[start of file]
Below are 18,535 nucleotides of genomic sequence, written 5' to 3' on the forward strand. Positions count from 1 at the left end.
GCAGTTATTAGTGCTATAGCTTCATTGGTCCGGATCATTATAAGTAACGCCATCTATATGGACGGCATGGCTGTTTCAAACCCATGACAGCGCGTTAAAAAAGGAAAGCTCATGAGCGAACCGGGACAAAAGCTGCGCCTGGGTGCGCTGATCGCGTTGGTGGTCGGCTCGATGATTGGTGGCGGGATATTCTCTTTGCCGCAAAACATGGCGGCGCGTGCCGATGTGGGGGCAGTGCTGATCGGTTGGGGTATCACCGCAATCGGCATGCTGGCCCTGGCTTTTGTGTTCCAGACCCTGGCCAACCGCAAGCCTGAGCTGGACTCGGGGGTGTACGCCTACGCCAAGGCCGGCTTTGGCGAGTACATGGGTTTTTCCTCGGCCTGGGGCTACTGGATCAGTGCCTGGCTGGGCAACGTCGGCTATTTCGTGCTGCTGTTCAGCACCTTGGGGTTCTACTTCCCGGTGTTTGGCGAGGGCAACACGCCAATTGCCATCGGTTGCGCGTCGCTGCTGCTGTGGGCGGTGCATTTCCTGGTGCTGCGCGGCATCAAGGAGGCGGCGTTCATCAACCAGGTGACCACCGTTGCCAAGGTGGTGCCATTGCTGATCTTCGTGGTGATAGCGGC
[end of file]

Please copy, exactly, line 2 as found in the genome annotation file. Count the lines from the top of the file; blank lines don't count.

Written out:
GCAGTTATTAGTGCTATAGCTTCATTGGTCCGGATCATTATAAGTAACGCCATCTATATGGACGGCATGGCTGTTTCAAACCCATGACAGCGCGTTAAAAAAGGAAAGCTCATGAGCGAACCGGGACAAAAGCTGCGCCTGGGTGCGCTGATCGCGTTGGTGGTCGGCTCGATGATTGGTGGCGGGATATTCTCTTTGCCGCAAAACATGGCGGCGCGTGCCGATGTGGGGGCAGTGCTGATCGGTTGGGGTATCACCGCAATCGGCATGCTGGCCCTGGCTTTTGTGTTCCAGACCCTGGCCAACCGCAAGCCTGAGCTGGACTCGGGGGTGTACGCCTACGCCAAGGCCGGCTTTGGCGAGTACATGGGTTTTTCCTCGGCCTGGGGCTACTGGATCAGTGCCTGGCTGGGCAACGTCGGCTATTTCGTGCTGCTGTTCAGCACCTTGGGGTTCTACTTCCCGGTGTTTGGCGAGGGCAACACGCCAATTGCCATCGGTTGCGCGTCGCTGCTGCTGTGGGCGGTGCATTTCCTGGTGCTGCGCGGCATCAAGGAGGCGGCGTTCATCAACCAGGTGACCACCGTTGCCAAGGTGGTGCCATTGCTGATCTTCGTGGTGATAGCGGC